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Quantifying the Performance of Spatial and Temporal Early Warning Signals of Disease Elimination

Dominic Gray, a student from Norfolk State University, and Dr. John Drake from the Odum School of Ecology examined the use of temporal early warning signals in disease dynamics.

Dominic Gray, Norfolk State University

John Drake, Odum School of Ecology, University of Georgia

Early warning signals of disease emergence and elimination seek to forecast changes of state in infectious disease system. Most such signals are a result of critical slowing down and other universal patterns near bifurcations. Most work to date has focused on temporal early warning signals, which are known to be statistically inefficient and discard information contained in the spatial pattern of cases. We sought to quantify the performance of spatial indicators and compare them to temporal indicators by simulating a spatial SIR compartmental model with vaccine induced immunity over a spatially homogenous environment. We found that spatial indicators greatly outperform their temporal counterparts, suggesting that additional gains in statistical efficiency could be achieved by adopting these newer methods.

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Using the power ratio as an early warning signal to detect critical transitions for disease emergence and eradication

Paige Miller, from Gustavus Adolphus College, and Dr. John Drake in the Odum School of Ecology, examined early warning signals in disease systems.

Paige Miller, Gustavus Adolphus College

John Drake, Odum School of Ecology, University of Georgia

 Infectious diseases have ravaged the human population since the beginning of time. Eradication of human infectious diseases has been a public health initiative for more than a century. Emerging and re-emerging infectious diseases, such as Ebola, multi-drug-resistant TB, and pertussis, continually threaten lives of people across the world. Predicting when eradication of a disease is almost achieved or when emergence events are likely to occur could give policy makers specific evidence to stop the disease emergence or continue eradication efforts. Early warning signals (EWS) have been studied in many systems such as fishery collapses, economic market fluctuations, and global climate change. In the case of infectious diseases, however, EWS are difficult to use because of inherent periodicities (seasonality or multi-yearly cycling) and under-reporting issues in the datasets along with violations of normality, independence, and stationarity assumptions. We evaluate wavelet-based methods, which make fewer assumptions and allow us to specify which periodicities to study. Wavelets are a method for representing a time-series in terms of coefficients that are associated with a particular time and a particular frequency. The power ratio, the ratio of low frequency waves to high frequency waves, is calculated using wavelet-based analysis. Here, we determine if the power ratio can be used as a more reliable early warning signal for detecting infectious disease emergence and eradication.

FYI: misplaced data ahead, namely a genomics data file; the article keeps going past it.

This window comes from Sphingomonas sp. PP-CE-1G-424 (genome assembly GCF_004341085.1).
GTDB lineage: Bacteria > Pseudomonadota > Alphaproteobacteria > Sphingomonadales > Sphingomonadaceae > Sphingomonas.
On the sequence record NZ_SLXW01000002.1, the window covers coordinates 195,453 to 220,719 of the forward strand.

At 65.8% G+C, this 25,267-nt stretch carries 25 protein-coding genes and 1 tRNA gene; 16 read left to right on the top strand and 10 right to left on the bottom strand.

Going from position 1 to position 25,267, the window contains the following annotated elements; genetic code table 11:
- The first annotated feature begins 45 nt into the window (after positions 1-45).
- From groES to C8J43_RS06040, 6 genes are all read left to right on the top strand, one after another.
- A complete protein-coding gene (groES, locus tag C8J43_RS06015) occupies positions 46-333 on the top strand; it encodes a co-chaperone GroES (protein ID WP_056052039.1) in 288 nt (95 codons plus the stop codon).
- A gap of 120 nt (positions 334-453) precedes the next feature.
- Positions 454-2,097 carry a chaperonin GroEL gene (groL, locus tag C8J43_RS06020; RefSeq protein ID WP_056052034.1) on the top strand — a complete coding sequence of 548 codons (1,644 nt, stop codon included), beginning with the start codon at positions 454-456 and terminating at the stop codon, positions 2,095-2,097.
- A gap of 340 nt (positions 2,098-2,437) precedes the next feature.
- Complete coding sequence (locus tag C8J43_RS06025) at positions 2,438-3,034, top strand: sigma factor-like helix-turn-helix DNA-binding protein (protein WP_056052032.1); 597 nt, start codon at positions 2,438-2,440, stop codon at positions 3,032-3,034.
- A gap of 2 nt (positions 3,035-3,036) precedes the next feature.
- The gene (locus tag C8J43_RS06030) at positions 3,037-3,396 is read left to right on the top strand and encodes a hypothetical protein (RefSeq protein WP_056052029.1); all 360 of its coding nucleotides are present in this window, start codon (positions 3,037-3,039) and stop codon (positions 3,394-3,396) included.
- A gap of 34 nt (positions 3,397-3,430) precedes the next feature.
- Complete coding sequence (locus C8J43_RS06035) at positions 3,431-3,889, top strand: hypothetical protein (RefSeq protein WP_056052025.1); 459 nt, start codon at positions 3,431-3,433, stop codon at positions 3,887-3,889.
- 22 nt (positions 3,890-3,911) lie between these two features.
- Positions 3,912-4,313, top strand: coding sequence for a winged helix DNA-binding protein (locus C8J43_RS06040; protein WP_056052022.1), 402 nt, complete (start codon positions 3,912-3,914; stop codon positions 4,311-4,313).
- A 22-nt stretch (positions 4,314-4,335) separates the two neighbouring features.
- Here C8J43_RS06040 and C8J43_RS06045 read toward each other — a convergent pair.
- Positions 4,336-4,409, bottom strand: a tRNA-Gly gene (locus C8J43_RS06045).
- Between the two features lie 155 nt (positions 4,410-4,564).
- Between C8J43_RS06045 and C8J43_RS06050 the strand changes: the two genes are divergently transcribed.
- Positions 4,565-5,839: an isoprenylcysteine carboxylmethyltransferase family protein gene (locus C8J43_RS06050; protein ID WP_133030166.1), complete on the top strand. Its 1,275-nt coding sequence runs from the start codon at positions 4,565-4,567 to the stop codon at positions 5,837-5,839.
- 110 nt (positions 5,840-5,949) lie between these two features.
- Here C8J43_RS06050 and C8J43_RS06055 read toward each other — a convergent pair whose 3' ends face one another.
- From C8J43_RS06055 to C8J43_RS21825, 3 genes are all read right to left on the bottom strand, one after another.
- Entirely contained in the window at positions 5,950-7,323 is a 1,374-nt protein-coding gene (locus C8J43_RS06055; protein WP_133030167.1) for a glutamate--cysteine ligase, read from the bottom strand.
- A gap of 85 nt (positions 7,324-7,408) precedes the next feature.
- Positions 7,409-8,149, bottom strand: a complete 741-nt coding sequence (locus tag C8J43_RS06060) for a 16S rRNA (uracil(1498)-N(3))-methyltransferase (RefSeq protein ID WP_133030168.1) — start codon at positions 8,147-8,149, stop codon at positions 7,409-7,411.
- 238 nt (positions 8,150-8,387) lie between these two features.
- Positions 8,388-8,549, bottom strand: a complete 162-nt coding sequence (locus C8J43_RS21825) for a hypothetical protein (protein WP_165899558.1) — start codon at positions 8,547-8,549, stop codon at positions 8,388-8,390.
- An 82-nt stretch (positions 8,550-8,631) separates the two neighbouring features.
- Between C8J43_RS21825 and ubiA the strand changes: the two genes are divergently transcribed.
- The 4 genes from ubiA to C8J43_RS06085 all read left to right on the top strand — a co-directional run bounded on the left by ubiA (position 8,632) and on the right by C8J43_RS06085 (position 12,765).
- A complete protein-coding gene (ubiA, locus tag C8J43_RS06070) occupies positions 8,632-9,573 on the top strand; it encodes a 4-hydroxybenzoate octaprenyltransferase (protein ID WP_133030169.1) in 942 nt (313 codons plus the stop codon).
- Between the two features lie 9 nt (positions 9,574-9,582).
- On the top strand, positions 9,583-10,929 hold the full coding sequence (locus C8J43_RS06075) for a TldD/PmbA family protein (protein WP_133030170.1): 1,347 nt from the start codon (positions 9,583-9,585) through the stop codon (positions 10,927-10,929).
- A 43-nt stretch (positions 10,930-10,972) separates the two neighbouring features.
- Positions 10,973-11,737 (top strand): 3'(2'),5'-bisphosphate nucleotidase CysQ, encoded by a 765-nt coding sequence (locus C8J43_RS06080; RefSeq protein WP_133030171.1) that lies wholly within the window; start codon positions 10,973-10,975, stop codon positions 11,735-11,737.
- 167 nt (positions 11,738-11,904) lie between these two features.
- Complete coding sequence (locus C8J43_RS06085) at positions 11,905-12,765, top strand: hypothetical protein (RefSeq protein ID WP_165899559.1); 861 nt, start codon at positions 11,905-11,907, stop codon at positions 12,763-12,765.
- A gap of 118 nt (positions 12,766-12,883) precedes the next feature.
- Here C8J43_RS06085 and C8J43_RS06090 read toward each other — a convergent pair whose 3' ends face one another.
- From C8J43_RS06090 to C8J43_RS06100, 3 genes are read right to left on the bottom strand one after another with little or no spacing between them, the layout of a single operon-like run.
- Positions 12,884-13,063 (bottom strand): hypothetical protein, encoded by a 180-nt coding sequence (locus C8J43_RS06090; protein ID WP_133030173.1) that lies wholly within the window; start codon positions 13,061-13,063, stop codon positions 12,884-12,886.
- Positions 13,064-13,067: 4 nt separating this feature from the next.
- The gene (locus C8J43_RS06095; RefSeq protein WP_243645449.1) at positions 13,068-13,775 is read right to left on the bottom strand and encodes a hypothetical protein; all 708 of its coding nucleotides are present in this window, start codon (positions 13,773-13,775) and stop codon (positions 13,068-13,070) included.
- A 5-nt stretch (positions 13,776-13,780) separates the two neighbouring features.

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Identifying Chagas Disease Reservoirs with PCR and Next-generation DNA Sequencing

For this project, students Nicolas Means from Oklahoma State University and Darlisha Owens from Grambling State University, teamed up with Dr. Travis Glenn in the Department of Environmental Health Science and Dr. Nicole Gottdenker in Veterinary Medicine to use next-generation DNA sequencing to identify disease reservoirs.

Nicolas J. Means1, Darlisha Owens2, Troy Kieran3, Travis C. Glenn3, Nicole Gottdenker3

1Oklahoma State University, 2 Grambling State University

3University of Georiga